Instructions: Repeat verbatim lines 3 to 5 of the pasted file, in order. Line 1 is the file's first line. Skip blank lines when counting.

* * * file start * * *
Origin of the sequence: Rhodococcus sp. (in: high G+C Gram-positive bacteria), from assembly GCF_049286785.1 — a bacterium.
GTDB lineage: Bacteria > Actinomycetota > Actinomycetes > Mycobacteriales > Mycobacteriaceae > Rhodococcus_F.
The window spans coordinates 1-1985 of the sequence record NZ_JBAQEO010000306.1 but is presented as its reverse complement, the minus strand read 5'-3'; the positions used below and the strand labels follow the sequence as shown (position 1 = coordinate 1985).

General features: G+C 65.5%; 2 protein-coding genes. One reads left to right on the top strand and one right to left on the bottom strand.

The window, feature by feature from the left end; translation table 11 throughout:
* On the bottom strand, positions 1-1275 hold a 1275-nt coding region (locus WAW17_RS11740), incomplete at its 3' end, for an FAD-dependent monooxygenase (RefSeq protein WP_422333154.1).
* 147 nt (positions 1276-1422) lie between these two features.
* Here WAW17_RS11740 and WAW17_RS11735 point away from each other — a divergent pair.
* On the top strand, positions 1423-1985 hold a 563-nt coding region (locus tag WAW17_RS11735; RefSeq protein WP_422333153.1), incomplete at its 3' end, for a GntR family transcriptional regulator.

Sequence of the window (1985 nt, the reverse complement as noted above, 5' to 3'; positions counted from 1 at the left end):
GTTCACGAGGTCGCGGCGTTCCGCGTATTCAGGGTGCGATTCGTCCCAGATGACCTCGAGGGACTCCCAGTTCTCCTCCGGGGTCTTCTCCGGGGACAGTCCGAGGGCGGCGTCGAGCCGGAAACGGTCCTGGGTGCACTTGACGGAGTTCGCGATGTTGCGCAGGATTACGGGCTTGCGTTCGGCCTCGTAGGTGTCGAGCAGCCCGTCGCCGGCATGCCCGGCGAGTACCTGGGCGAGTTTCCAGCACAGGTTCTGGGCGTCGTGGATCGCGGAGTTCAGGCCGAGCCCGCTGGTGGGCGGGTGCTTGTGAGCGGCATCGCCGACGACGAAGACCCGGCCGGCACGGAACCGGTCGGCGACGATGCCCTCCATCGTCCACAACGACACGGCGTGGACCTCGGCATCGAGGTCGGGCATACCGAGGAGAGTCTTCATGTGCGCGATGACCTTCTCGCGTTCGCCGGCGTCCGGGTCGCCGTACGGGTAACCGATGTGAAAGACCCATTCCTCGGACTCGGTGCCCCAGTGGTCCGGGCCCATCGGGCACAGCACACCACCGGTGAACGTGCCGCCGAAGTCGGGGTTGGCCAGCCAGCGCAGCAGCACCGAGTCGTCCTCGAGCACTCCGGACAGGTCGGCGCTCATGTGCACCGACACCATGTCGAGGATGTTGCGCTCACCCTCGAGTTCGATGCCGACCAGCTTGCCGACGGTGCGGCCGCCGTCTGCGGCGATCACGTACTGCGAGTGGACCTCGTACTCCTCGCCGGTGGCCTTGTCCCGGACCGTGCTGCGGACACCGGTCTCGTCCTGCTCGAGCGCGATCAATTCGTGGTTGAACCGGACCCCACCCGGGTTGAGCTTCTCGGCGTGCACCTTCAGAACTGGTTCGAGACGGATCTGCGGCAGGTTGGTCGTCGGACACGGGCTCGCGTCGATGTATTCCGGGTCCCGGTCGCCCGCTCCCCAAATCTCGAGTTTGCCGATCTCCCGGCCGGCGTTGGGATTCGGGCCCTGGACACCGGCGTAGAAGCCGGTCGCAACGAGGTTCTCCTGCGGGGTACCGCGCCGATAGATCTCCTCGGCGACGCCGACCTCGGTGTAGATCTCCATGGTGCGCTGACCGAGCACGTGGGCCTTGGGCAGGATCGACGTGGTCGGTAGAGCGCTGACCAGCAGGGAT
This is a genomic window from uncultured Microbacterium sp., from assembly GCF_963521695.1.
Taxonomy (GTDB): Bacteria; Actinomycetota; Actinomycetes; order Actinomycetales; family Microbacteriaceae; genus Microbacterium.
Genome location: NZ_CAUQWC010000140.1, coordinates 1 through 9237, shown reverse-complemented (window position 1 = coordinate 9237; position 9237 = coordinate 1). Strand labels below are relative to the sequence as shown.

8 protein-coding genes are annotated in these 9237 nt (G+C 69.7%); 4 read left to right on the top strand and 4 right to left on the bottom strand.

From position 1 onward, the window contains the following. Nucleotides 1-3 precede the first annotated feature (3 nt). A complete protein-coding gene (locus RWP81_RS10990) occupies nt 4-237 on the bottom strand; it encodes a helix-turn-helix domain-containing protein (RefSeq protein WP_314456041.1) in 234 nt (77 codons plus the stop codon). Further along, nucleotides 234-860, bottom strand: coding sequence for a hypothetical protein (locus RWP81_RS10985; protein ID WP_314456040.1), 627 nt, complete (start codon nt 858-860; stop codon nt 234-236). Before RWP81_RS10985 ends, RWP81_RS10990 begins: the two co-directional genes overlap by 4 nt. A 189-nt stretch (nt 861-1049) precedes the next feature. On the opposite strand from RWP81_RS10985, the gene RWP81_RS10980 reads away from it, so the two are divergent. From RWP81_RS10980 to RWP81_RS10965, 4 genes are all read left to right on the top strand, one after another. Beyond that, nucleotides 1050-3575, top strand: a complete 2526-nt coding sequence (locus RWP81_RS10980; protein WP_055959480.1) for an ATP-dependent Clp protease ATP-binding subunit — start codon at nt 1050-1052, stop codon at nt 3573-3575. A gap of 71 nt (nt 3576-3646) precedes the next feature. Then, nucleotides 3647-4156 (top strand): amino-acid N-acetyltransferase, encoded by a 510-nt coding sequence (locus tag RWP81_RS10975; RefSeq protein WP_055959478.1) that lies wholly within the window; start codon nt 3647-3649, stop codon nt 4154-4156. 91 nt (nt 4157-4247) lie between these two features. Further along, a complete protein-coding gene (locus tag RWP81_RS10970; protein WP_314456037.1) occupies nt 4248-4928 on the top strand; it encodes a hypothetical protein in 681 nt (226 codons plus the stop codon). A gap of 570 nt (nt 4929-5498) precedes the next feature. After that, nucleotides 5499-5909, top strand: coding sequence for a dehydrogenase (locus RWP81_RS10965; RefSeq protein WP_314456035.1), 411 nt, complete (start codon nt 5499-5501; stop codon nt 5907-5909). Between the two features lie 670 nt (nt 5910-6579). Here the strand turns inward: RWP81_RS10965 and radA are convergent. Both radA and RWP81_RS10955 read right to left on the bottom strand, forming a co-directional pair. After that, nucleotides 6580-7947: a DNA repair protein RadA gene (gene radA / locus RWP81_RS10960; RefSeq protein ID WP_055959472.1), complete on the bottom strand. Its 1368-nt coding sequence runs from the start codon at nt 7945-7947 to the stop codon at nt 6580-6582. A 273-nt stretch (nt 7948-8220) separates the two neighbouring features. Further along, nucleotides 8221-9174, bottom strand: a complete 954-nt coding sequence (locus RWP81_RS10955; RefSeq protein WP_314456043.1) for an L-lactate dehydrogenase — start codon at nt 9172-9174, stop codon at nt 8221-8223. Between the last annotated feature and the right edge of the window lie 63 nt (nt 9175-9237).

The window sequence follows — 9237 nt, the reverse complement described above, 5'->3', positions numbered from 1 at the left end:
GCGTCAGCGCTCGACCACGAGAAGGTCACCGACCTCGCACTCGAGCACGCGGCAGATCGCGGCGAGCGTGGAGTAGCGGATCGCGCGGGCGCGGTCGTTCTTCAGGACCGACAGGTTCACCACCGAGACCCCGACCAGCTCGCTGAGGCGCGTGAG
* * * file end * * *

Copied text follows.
The window spans coordinates 1-1985 of the sequence record NZ_JBAQEO010000306.1 but is presented as its reverse complement, the minus strand read 5'-3'; the positions used below and the strand labels follow the sequence as shown (position 1 = coordinate 1985).

General features: G+C 65.5%; 2 protein-coding genes. One reads left to right on the top strand and one right to left on the bottom strand.

The window, feature by feature from the left end; translation table 11 throughout: